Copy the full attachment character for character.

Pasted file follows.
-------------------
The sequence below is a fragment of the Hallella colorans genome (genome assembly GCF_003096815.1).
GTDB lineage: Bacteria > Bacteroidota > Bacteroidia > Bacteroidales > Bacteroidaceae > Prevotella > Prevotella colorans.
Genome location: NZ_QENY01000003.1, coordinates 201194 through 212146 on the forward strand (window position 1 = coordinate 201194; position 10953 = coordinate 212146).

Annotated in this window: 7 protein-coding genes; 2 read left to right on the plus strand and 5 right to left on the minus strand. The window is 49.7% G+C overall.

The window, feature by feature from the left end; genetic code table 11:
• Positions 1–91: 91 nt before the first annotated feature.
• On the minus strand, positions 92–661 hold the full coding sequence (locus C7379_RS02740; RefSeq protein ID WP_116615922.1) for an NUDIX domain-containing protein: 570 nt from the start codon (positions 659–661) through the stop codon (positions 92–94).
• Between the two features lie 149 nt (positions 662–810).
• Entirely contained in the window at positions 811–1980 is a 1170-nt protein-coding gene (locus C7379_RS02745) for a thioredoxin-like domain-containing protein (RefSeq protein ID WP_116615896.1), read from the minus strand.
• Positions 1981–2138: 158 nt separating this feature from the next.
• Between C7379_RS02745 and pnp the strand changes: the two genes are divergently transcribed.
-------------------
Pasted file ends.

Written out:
The sequence below is a fragment of the Hallella colorans genome (genome assembly GCF_003096815.1).
GTDB lineage: Bacteria > Bacteroidota > Bacteroidia > Bacteroidales > Bacteroidaceae > Prevotella > Prevotella colorans.
Genome location: NZ_QENY01000003.1, coordinates 201194 through 212146 on the forward strand (window position 1 = coordinate 201194; position 10953 = coordinate 212146).

Annotated in this window: 7 protein-coding genes; 2 read left to right on the plus strand and 5 right to left on the minus strand. The window is 49.7% G+C overall.

The window, feature by feature from the left end; genetic code table 11:
• Positions 1–91: 91 nt before the first annotated feature.
• On the minus strand, positions 92–661 hold the full coding sequence (locus C7379_RS02740; RefSeq protein ID WP_116615922.1) for an NUDIX domain-containing protein: 570 nt from the start codon (positions 659–661) through the stop codon (positions 92–94).
• Between the two features lie 149 nt (positions 662–810).
• Entirely contained in the window at positions 811–1980 is a 1170-nt protein-coding gene (locus C7379_RS02745) for a thioredoxin-like domain-containing protein (RefSeq protein ID WP_116615896.1), read from the minus strand.
• Positions 1981–2138: 158 nt separating this feature from the next.
• Between C7379_RS02745 and pnp the strand changes: the two genes are divergently transcribed.